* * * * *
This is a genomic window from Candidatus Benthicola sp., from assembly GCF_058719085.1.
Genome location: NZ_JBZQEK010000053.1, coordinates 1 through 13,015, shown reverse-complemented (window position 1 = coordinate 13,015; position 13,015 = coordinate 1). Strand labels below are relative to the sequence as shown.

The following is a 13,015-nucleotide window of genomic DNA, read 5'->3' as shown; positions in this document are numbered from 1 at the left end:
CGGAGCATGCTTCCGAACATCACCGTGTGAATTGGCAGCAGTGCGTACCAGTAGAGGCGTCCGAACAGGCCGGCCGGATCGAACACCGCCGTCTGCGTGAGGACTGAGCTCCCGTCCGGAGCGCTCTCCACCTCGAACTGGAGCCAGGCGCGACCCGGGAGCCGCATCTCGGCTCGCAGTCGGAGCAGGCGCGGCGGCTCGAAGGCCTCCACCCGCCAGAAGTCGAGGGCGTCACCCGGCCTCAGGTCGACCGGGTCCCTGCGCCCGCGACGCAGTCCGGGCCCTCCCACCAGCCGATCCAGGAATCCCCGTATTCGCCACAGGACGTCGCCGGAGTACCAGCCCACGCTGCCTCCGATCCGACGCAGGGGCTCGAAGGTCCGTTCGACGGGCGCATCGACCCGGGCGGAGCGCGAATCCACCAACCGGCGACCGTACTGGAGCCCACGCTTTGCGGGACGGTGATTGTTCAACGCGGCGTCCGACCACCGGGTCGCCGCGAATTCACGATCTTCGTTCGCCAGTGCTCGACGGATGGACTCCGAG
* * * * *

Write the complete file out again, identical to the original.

This is a genomic window from Candidatus Benthicola sp., from assembly GCF_058719085.1.
Genome location: NZ_JBZQEK010000053.1, coordinates 1 through 13,015, shown reverse-complemented (window position 1 = coordinate 13,015; position 13,015 = coordinate 1). Strand labels below are relative to the sequence as shown.

The following is a 13,015-nucleotide window of genomic DNA, read 5'->3' as shown; positions in this document are numbered from 1 at the left end:
CGGAGCATGCTTCCGAACATCACCGTGTGAATTGGCAGCAGTGCGTACCAGTAGAGGCGTCCGAACAGGCCGGCCGGATCGAACACCGCCGTCTGCGTGAGGACTGAGCTCCCGTCCGGAGCGCTCTCCACCTCGAACTGGAGCCAGGCGCGACCCGGGAGCCGCATCTCGGCTCGCAGTCGGAGCAGGCGCGGCGGCTCGAAGGCCTCCACCCGCCAGAAGTCGAGGGCGTCACCCGGCCTCAGGTCGACCGGGTCCCTGCGCCCGCGACGCAGTCCGGGCCCTCCCACCAGCCGATCCAGGAATCCCCGTATTCGCCACAGGACGTCGCCGGAGTACCAGCCCACGCTGCCTCCGATCCGACGCAGGGGCTCGAAGGTCCGTTCGACGGGCGCATCGACCCGGGCGGAGCGCGAATCCACCAACCGGCGACCGTACTGGAGCCCACGCTTTGCGGGACGGTGATTGTTCAACGCGGCGTCCGACCACCGGGTCGCCGCGAATTCACGATCTTCGTTCGCCAGTGCTCGACGGATGGACTCCGAG